It isn’t exactly uncommon for Leeds United to square off against a team led by one of our previous managers, and given Massimo Cellino’s propensity for sacking people, that’s unlikely to be a fading trend.

Ability-wise, the ex-Leeds managers hanging around England’s lower leagues are all much of a muchness (for the most part, at least). Some we liked, some we didn’t. Some did OK, some not so much. But regardless of their likeability and performance, all of them have been hampered by the ownership to some degree.

In many ways, it becomes something of a leveller. Because they’ve all experienced terrible ownership while trying to navigate Leeds United back towards the Premier League, the small handful who managed to enjoy any semblance of success amid the chaos, particularly Simon Grayson, are rightly lauded by the fanbase.

And I’d argue Brian McDermott should be too.

He’s perhaps the most interesting case study for terrible ownership hampering the manager of our club, for he bore witness to and worked under both GFH and Massimo Cellino, becoming an unwilling pawn in the ridiculously chaotic buy-out the two parties fumbled their way through.

The events of Mad Friday, when Cellino’s taxi was chased around Elland Road while the now-owner was blocked from leaving by fans, seem little more than an amusing anecdote at this point, but it’s worth remembering why Brian McDermott was such a popular figure in the first place.

Leading up to that day, McDermott had become the sole voice of Leeds United while we were being consumed by the chaos Cellino and GFH were causing. He was a shining beacon of professionalism, always on hand to try and present a dignified front for the club as fans became concerned and the press circled what was rapidly becoming a circus-like freak show.

It was a front he even managed to maintain after Cellino tried to sack him.

To say the transition from GFH to Cellino was a bit messy would be like calling H1N1 “the sniffles”. And while McDermott presented a composed demeanour while trying to maintain order, he would ultimately become the biggest casuality.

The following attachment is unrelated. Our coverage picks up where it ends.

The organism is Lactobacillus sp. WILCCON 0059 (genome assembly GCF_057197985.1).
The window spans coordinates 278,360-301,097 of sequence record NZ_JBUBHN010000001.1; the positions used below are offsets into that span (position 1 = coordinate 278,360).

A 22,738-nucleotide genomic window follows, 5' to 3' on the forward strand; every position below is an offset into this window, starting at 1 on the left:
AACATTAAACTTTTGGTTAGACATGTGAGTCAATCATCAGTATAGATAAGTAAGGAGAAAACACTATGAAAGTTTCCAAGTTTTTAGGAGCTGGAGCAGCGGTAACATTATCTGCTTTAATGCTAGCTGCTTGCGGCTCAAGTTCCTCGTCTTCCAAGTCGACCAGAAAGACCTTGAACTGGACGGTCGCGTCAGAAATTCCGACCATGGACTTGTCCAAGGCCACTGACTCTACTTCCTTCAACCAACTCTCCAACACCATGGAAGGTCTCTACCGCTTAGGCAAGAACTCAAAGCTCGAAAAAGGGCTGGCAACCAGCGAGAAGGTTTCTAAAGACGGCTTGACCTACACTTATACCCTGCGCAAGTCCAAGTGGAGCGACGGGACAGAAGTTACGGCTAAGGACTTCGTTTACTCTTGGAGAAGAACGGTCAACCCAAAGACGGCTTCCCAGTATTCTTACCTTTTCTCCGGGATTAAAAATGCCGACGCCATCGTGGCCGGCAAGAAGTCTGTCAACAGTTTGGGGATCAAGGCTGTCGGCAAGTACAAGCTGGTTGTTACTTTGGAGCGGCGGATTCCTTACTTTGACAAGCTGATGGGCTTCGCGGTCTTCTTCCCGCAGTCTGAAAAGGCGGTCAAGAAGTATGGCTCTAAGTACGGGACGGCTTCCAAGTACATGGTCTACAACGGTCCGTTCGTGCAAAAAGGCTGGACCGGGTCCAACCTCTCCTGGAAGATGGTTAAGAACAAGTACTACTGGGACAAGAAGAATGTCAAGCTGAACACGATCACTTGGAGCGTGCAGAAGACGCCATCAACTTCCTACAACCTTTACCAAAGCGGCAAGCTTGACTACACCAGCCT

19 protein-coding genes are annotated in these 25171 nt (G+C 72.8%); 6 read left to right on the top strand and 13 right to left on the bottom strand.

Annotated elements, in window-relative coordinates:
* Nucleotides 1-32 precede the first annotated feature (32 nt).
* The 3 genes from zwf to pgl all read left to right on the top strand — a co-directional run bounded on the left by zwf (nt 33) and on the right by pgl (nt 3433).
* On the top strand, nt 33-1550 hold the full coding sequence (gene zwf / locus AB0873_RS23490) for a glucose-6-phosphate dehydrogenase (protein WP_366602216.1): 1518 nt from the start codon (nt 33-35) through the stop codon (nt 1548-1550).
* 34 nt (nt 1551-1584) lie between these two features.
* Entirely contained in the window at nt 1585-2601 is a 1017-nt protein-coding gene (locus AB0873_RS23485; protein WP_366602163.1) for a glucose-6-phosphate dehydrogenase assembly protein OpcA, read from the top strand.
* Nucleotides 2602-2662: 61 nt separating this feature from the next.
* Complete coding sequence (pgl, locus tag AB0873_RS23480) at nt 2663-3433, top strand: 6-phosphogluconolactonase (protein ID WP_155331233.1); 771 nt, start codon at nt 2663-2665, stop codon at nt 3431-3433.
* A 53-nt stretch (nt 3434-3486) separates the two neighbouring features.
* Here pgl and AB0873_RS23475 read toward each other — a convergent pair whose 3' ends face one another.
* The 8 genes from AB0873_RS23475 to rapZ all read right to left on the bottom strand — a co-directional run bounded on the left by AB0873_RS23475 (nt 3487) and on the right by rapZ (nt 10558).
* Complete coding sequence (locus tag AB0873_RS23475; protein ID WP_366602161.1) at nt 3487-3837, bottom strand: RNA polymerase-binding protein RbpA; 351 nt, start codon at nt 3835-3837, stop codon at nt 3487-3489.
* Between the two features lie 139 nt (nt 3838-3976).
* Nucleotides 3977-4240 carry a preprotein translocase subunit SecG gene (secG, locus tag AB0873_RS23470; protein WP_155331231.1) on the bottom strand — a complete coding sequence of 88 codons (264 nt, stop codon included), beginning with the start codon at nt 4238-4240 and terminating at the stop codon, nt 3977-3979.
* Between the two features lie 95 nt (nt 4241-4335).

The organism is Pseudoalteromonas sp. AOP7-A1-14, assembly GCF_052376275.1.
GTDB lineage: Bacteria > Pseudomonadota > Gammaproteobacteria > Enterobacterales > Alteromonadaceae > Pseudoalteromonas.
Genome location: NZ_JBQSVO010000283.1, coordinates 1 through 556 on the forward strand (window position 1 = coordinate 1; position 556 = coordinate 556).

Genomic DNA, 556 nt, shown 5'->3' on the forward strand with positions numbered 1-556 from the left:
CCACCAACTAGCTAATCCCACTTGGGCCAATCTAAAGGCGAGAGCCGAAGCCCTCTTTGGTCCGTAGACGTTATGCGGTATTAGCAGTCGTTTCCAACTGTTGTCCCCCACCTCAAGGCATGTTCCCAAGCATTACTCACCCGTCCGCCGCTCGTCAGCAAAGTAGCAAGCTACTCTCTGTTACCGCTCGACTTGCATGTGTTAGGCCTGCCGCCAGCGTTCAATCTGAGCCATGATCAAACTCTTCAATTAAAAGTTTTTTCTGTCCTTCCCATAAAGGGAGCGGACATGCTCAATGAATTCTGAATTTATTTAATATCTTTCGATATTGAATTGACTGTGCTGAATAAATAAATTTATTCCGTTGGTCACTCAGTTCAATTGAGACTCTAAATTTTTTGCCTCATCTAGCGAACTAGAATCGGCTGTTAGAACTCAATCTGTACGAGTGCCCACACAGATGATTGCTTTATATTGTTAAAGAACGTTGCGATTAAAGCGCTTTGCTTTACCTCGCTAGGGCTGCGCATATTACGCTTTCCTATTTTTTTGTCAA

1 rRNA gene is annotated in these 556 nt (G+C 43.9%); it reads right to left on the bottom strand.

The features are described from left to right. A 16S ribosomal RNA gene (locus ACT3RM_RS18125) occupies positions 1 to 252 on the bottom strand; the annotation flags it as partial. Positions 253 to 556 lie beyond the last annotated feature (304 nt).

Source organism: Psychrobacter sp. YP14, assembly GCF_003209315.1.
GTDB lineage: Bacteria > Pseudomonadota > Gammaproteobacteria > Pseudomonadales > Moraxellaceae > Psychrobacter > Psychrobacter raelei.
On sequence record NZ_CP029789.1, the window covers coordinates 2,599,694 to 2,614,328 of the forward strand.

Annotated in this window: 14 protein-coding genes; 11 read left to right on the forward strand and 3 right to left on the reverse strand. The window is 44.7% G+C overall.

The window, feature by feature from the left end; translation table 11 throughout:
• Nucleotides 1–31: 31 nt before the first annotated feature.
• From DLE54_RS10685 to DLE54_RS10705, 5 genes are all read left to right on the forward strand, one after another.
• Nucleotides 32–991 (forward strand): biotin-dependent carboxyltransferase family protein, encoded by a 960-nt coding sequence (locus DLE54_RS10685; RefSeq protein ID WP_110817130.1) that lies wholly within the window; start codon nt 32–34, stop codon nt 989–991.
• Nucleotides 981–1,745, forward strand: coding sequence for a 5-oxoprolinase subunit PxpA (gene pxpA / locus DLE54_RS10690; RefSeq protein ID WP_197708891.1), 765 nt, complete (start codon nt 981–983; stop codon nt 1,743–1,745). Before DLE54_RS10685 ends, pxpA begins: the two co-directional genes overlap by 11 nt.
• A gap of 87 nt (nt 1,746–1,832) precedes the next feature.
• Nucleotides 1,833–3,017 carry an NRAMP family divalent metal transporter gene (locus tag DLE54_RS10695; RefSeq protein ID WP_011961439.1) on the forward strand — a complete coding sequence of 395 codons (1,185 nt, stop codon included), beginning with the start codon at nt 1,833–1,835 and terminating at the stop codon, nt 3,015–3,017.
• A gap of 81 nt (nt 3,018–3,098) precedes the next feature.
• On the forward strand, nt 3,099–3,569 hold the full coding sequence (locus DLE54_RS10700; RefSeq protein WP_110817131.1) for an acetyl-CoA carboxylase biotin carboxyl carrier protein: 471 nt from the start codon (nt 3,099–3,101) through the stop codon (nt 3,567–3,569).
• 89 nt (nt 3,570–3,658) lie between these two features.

What often gets overlooked about McDermott’s time at Elland Road is how well he was doing under GFH. For all their faults – of which, there are far too many to list – they at least recognised the manager had to be able to manage and appeared to take a relatively hands-off approach under which McDermott was doing pretty well.

In December 2013, McDermott-led Leeds United were undefeated in four and sat 5th in Championship. A feat all the more remarkable given how incredibly average most of that team was.


Amid all the average however was a couple of gems, particularly McCormack and Sam Byram (both of whom Massimo has since sold) Leeds could strengthen around. And had McDermott been provided the promotion-chasing funds we desperately needed in the January transfer window, it may have been a very different season.

On that basis, you could rightly argue that the wheels had started to come off before Cellino burst onto the scene. The club had massively overachieved to that point and desperately required reinforcements to maintain the unlikeliest of starts, the funding for which wasn’t forthcoming.

But one led into the other. The transfer window was but a minor footnote to the takeover chaos that followed. While the takeover was finalised and put behind us, the chaos remained. A noose around the neck of whoever manages this once great football club.

Cellino can’t be held accountable for some of McDermott’s dodgy moments, like the 6-0 defeat to Wednesday for example, and his track record with recruitment is patchy at best. The former you could dismiss as one of those freak results we seem to get every season, while the latter is dictated as much by funding (and the scouting department we don’t have) as is it is management. You’re bound to get the odd Scott Wootton when you’re scrimping around in the bargain basement bin, but when given a few quid to spend, McDermott did OK – Luke Murphy was good value at £1m.

The real mark of McDermott’s success and Cellino’s subsequent failure however is this. Only a month before Massimo completed the takeover of Leeds United, the club were 5th in the English Championship with an incredibly average, massively underfunded squad. Three years and six managers later, Leeds haven’t come close to such heights. Nor do we look likely to any time soon.